30Sep
By: Joshua Timothy On: September 30, 2019 In: Latest News Comments: 0

Common Fraud Scams

Did you know that in 2018 we took 390 reports of fraud and identity theft from our residents? Through September of this year, we have already taken 324, and this is only a fraction of what is occurring. Below are some common fraud scams we have been seeing from the past several years and some clues on what to look or listen for that will help you identify that what you’re experiencing is most likely a scam.

Social Security Scam:

You receive a robocall stating your social security number has been suspended or that your benefits will soon end, this is not true.

If you get a call like this, do not press 1. Instead, just hang up and remember:

  • Your Social Security number is not about to be suspended.
  • The real Social Security Administration will never call to threaten your benefits.
  • The real SSA will never tell you to wire money, send cash, or put money on a gift card.

Someone Pretending to be the Government:

This scam comes in a variety of ways, but typically it is someone calling pretending to be the IRS or a local law enforcement agency threatening to arrest you if you don’t respond.

If you get a call like this remember:

  • Do not give personal information such as name, address, date of birth, and especially your social security number.
  • If you truly have a warrant for your arrest or the IRS is coming after you, you will not be receiving a phone call asking for payment over the phone.

Romance Scams:

What do we mean by romance scams? We’re not talking about the person you thought was “the one” but ended up being a dud. We’re talking about people you meet online, who lavish you with attention … and then ask for money. Usually they want the money by wire transfer or gift card. They might claim they need it for a medical emergency or to come visit you. Then they take your money, but there’s no surgery and no trip.

Romance scammers are hard at work wooing people on dating apps and social media. They may lift photos to create an attractive profile or even steal the identity of a real person. Just like with real romances, it may take them some time to gain your trust, but the scammer’s payoff can be big. Last year, people reported a median loss of $2,600 from romance scams.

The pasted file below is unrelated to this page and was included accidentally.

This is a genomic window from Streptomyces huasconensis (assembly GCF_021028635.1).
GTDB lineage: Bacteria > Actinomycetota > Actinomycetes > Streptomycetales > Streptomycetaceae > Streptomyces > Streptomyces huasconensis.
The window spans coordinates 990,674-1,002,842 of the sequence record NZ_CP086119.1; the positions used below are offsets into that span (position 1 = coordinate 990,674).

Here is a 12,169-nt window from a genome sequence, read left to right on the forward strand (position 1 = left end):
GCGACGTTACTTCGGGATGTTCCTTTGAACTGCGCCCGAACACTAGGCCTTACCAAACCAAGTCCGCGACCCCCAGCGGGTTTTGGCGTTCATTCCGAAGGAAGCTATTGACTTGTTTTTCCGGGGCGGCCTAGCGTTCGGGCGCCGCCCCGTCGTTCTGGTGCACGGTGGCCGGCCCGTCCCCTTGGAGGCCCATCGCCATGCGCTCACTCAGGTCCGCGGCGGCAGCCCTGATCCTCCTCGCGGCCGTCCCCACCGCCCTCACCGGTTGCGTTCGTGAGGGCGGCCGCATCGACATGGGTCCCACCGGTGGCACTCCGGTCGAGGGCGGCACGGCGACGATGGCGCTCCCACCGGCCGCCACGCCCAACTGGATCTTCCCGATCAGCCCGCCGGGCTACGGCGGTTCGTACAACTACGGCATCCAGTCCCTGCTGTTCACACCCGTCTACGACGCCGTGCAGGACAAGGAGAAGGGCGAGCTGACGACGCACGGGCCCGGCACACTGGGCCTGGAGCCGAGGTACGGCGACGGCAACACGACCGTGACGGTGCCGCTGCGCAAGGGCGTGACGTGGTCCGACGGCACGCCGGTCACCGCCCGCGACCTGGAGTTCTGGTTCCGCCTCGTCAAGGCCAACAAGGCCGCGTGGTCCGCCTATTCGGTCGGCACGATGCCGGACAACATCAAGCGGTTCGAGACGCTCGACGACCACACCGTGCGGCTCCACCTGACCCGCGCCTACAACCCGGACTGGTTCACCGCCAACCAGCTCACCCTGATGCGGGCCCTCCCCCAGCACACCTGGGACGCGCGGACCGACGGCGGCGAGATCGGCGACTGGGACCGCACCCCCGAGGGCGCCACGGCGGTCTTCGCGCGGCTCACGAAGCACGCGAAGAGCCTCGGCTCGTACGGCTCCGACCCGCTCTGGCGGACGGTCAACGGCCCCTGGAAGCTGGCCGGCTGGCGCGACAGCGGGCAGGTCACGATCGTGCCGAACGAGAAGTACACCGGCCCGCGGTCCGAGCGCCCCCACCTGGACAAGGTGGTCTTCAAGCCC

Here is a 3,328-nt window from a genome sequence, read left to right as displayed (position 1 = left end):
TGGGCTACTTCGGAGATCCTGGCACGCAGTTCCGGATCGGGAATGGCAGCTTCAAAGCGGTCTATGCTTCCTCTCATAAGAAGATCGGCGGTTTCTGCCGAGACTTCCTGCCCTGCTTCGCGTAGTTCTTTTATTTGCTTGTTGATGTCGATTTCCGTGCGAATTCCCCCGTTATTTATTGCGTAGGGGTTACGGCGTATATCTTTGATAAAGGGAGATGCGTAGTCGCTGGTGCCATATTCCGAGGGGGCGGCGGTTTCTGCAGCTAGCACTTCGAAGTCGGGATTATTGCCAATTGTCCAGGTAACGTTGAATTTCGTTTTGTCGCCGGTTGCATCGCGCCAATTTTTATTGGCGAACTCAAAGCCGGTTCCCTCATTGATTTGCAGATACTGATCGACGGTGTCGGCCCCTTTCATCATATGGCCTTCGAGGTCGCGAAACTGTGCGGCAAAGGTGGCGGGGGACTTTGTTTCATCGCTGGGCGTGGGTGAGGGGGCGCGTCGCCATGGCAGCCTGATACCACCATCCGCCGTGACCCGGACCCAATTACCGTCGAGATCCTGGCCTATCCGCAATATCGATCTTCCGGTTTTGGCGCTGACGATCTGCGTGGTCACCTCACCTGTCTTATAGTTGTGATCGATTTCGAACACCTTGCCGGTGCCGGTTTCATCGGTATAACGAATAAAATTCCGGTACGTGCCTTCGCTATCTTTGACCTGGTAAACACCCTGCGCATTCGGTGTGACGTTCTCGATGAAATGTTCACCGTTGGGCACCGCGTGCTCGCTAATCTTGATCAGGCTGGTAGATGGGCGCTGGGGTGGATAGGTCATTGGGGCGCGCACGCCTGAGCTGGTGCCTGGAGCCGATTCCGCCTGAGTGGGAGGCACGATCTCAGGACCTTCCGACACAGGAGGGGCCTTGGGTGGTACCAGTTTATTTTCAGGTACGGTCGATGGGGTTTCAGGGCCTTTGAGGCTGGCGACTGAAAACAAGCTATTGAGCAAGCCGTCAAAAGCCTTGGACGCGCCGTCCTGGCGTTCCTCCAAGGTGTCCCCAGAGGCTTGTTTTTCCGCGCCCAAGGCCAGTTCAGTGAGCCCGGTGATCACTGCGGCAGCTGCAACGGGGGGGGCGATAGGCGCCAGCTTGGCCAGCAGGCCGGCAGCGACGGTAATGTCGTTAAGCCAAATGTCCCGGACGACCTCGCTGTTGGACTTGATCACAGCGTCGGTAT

How can you avoid romance scams?

  • Never send money or gifts to a sweetheart you haven’t met in person.
  • Take it slowly. Ask questions and look for inconsistent answers. Check the person’s photo using your search engine’s “search by image” feature. If the same picture shows up with a different name, that’s a red flag.
  • Talk to someone about this new love interest, and pay attention if your friends or family are concerned.
  • If you suspect a romance scam, cut off contact right away. Then, report to the scam to the FTC at ftc.gov/complaint. Notify the dating site where you met the scammer, too.

Over Payment Scam:

Again, this scam comes in a variety of ways, but typically involves you selling something and the scammer pretending to be interested in making a purchase. The scammer will offer you your full asking price or even above to get you to take the bait. Then they will offer to mail you a check over the agreed upon amount to cover “shipping” and ask for you to send the remainder of the money back in the form of a cashier’s check, money order, or gift cards. THIS IS A SCAM, their check will bounce and you will be out the money you sent back and whatever you were selling.

How can you avoid these types of scams?

  • If the buyer does not have reputable bank that can facilitate the transaction of provide a certified cashier’s check do not send the item you’re selling.
  • If they are asking for money back from you, this is a scam, do not send money back.

Unfortunately, this is just a list of the most common scams we have been seeing, but there is a large list of ways people are trying to take you money or use your identity. If you would like to explore these scams and others, you can visit https://www.consumer.ftc.gov/features/scam-alerts.